Over the dozen years he spent working at a camp for children who were struggling with cancer, Rabbi Elimelech Goldberg often witnessed the excruciating pain and discomfort many of them were forced to endure while undergoing medical procedures.

“It’s really indescribable, what it’s like … to watch a child go through so much pain,” lamented Goldberg, who served as the director of Chai Lifeline’s Camp Simcha in New York. “The child looks at you for help and then you end up having to hold them down.”

On one particular occasion, Rabbi Goldberg did his best to mollify a young camper who was screaming in pain during treatment. Goldberg, who is a black belt in the self-defense art of Choi Kwang-Do, offered to teach the 5-year-old boy some of the defensive tactics. “In martial arts, you learn that pain is a message that you don’t have to listen to.”

As a result of Goldberg’s teaching the boy some breathing techniques, when the nurse removed the needle from the child after chemotherapy, he hardly seemed to notice. This caught the camp director’s attention.

“When we are able to breathe through pain and imagine the pain lowering,” he noted, “the brain has an amazing capacity to put us into a different place.”

In 1999, Goldberg took his deep concern and compassion to a new level by establishing Kids Kicking Cancer. The program provides children battling serious illnesses with free martial arts classes that are focused on breathing techniques and meditation.

“When children get a diagnosis like cancer or any major disease, they lose any sense of feeling that they’re controlling their lives,” the rabbi stated. “They’re prodded and poked and touched, and they’re often so afraid. We teach kids how to control their pain and make them feel powerful.”

Goldberg unfortunately knows from firsthand experience what many of these children’s families are going through. His first child, Sara, was diagnosed with leukemia just before turning one year old. Yet he was amazed to see his daughter manifest a positive spirit during the turbulent period.

Goldberg explains that in martial arts, the practitioner learns that pain is a message that can be ignored. “She was such an incredible little soul,” Goldberg recalled. “After very painful treatments, she would give the doctors a kiss and thank them.”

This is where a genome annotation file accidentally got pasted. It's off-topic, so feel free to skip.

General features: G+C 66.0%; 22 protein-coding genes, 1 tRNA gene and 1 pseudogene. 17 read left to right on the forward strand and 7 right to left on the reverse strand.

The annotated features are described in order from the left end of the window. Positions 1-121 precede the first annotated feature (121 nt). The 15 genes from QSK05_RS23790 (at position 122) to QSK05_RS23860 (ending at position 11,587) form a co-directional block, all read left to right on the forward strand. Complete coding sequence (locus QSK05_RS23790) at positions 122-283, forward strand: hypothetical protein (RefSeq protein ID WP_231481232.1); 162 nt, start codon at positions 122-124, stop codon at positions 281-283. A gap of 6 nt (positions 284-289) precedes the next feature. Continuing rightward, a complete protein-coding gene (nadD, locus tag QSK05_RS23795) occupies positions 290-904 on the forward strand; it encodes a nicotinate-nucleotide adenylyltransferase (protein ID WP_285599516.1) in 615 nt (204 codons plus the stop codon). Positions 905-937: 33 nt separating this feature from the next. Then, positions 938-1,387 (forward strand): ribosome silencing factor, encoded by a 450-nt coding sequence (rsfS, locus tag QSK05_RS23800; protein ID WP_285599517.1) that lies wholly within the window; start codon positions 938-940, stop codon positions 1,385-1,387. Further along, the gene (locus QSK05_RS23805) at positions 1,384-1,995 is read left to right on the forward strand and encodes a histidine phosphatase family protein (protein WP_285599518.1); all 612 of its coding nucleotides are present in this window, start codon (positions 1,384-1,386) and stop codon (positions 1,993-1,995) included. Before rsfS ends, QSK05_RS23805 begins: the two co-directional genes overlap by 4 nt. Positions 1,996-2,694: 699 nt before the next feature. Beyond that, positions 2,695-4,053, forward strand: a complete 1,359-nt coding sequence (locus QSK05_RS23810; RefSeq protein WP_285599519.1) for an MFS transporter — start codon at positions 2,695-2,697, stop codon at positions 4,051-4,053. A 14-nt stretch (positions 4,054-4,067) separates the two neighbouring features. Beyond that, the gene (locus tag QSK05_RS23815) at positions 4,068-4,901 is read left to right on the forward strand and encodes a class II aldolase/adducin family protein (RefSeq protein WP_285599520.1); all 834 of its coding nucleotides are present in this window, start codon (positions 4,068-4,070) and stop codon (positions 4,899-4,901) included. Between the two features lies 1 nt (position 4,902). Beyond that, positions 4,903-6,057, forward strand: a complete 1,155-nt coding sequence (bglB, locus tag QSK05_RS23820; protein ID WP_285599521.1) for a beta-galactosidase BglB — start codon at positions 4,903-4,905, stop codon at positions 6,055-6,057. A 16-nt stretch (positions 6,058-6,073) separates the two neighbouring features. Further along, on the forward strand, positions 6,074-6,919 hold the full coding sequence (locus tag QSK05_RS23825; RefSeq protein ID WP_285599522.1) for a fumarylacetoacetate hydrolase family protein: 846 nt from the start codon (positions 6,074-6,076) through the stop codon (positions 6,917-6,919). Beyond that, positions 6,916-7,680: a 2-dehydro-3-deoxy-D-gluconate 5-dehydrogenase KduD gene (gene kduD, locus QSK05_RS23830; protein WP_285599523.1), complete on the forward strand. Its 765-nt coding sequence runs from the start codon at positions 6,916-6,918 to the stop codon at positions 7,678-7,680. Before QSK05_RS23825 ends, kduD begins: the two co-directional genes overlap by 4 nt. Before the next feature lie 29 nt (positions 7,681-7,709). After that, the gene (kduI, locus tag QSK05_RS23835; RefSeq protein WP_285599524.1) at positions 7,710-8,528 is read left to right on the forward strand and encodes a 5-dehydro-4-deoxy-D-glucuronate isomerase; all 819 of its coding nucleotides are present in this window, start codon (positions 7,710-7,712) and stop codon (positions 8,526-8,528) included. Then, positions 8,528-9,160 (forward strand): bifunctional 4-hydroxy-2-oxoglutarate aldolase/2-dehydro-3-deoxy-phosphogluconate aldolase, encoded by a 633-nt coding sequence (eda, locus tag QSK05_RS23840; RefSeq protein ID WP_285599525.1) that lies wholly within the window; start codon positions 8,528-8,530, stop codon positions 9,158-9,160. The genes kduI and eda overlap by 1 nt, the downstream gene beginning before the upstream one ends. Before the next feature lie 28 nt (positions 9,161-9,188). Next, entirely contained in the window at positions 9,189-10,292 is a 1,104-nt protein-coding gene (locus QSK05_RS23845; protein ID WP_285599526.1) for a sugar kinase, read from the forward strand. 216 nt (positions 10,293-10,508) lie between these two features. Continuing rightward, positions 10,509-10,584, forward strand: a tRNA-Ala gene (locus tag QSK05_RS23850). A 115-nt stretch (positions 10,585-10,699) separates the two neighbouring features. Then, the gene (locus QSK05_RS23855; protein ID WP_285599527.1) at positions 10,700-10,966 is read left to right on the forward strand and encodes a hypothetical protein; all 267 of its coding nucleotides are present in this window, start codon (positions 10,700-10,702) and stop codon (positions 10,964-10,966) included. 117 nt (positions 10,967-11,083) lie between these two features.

In 1981, despite her strong will, Sara died at age 2. “She is our inspiration in everything that we do,” her father said emotionally.

Kids Kicking Cancer’s successful implementation of classes and one-on-one support methods has helped more than 5,000 children and their families cope with their potentially devastating challenges.

“We use martial arts as a platform for meditation, for relaxation, to allow children to gain these tools and to really face down so much of the fear and the anger and the junk that accompanies pain,” Goldberg outlined.

The program offers individual support during hospitalizations and medical procedures, and provides transportation to and from classes, along with counseling.

Kids Kicking Cancer encourages its very young clients to teach what they have learned to other children and adults stricken with sickness, pain or stress. Goldberg is convinced that when the children teach the special breathing technique to others, the children find purpose in their lives.

“When they demonstrate (that) you can bring in the light and let out the darkness — the pain, fear and anger — it changes people,” he maintained.

Before terminally ill children come to the end of their young lives, the organization gives them black belts, presented at ceremonies with their family and friends. The ceremonies sometimes take place in large auditoriums filled with hundreds of people; at other times, they are held in small ICU rooms with the child’s immediate family crowded together.

“When we give children this black belt, we embroider the child’s name on one side and the words ‘master teacher’ on the other, because they really are teaching the world,” Goldberg noted.

Since getting underway in Michigan, Kids Kicking Cancer has expanded its programs to New York, Los Angeles and Florida, and even internationally, to Italy, Israel and Canada. “I am so humbled by these children when they are able to face down big stuff, and you could see that light on their face,” Rabbi Goldberg said. “I feel like their souls are shining.”